Here is a brief description of the origination of the organization that is known for its efforts to support American military and for its charity:
"In March of 1920, Joseph W. Breen, a member of the newly formed American Legion and an officer of Breen-McCracken Legion Post 297, met in Philadelphia with fifteen other prominent Legionnaires where they originated the idea of The Forty & Eight. They envisioned a new and different level of elite membership and camaraderie for leaders of the American Legion. The box car of the French Railways, so familiar to American ground troops of the First World War, was chosen as the symbolic heart of the new organization. The French/Railroad theme was applied to officer titles and organizational functions.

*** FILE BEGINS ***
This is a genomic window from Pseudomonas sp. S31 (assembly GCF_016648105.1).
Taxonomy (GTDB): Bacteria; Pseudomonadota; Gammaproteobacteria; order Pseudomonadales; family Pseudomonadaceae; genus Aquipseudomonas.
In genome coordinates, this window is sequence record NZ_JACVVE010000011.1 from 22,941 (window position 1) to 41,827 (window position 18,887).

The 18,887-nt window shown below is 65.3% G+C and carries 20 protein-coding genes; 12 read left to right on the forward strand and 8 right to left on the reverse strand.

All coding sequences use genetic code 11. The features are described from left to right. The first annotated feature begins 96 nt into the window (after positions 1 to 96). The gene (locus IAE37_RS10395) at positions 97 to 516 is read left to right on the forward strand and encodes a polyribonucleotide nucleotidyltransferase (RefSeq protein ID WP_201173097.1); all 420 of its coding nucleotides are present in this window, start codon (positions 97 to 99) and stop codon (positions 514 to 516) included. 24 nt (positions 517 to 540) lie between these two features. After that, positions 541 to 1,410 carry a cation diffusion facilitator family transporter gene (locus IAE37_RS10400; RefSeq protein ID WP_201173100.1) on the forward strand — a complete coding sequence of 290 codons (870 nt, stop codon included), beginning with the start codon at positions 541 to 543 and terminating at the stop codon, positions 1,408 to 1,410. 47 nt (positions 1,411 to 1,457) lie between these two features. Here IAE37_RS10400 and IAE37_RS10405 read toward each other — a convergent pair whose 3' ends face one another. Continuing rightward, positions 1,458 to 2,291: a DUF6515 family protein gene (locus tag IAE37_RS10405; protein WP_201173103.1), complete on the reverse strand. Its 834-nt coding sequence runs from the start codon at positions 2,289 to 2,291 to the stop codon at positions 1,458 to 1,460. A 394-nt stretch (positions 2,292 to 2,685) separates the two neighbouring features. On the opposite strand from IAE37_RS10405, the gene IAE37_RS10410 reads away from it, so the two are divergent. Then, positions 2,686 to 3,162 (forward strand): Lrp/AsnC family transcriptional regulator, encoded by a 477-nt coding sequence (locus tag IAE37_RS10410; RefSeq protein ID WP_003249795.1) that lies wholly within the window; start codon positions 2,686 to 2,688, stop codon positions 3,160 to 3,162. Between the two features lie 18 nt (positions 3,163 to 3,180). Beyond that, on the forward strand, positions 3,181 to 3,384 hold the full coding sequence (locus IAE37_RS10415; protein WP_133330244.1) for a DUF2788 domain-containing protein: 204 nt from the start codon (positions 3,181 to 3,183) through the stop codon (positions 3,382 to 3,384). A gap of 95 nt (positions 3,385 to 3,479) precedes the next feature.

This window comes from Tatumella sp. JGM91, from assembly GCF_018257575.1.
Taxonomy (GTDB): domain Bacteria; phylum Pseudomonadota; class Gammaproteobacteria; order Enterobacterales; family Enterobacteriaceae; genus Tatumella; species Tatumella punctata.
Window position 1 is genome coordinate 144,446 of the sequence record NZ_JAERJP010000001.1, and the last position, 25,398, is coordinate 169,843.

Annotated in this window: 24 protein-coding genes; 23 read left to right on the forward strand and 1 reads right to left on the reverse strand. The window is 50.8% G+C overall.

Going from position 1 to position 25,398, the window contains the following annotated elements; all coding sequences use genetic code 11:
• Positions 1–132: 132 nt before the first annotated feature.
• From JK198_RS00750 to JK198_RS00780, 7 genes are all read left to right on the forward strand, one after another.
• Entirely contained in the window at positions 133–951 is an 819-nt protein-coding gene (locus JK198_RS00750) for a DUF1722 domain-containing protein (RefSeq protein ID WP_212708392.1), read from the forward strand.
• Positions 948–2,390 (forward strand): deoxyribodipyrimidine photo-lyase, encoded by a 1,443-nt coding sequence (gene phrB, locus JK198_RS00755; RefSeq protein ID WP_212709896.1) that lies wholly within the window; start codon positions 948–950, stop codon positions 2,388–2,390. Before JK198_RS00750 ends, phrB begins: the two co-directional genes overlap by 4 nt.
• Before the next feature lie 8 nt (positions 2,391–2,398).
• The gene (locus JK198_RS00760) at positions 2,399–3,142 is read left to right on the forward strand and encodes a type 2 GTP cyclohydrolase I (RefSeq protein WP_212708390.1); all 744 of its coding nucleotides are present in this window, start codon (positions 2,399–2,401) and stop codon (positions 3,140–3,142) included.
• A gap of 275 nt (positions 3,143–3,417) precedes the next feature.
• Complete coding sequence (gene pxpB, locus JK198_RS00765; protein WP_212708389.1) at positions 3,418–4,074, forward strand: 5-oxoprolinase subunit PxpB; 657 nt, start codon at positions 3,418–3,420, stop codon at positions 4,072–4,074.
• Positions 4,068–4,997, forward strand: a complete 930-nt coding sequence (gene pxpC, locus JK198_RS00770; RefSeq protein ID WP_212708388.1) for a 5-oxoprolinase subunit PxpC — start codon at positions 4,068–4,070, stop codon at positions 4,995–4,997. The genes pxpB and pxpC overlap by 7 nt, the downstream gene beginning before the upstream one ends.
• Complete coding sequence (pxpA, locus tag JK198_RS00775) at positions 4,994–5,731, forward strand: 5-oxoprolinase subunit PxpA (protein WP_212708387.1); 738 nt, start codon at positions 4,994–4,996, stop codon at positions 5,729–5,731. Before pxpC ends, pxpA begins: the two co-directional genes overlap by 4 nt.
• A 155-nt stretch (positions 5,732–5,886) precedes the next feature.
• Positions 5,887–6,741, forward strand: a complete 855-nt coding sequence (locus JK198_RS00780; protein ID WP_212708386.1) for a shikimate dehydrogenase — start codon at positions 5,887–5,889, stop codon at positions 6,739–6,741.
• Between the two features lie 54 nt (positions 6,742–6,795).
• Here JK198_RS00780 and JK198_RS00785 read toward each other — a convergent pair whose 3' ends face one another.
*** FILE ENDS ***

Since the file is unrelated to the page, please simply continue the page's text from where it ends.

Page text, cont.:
The organization was named La Societe des Quarente Hommes et Huit Chevaux (the Society of Forty Men and Eight Horses). Its members were called Voyageurs Militaire (military travelers) and candidates for membership were called Prisonniers de Guerre (Prisoners of War). The “40/8” cargo capacity sign emblazoned on each French boxcar that had carried American doughboys to the front, and also the "French horizon blue" color, became symbols of the new society. An initiation ceremony was developed based on the common wartime experiences of American soldiers, sailors and marines, incorporating fun making with patriotic bonding."
The ribbon has a square glass medallion at the bottom with a French box car ready to load me and horses. The pin on the back is in good working condition.
There are some brown spots on the ribbon, visible in the pictures.
A great piece of American history!
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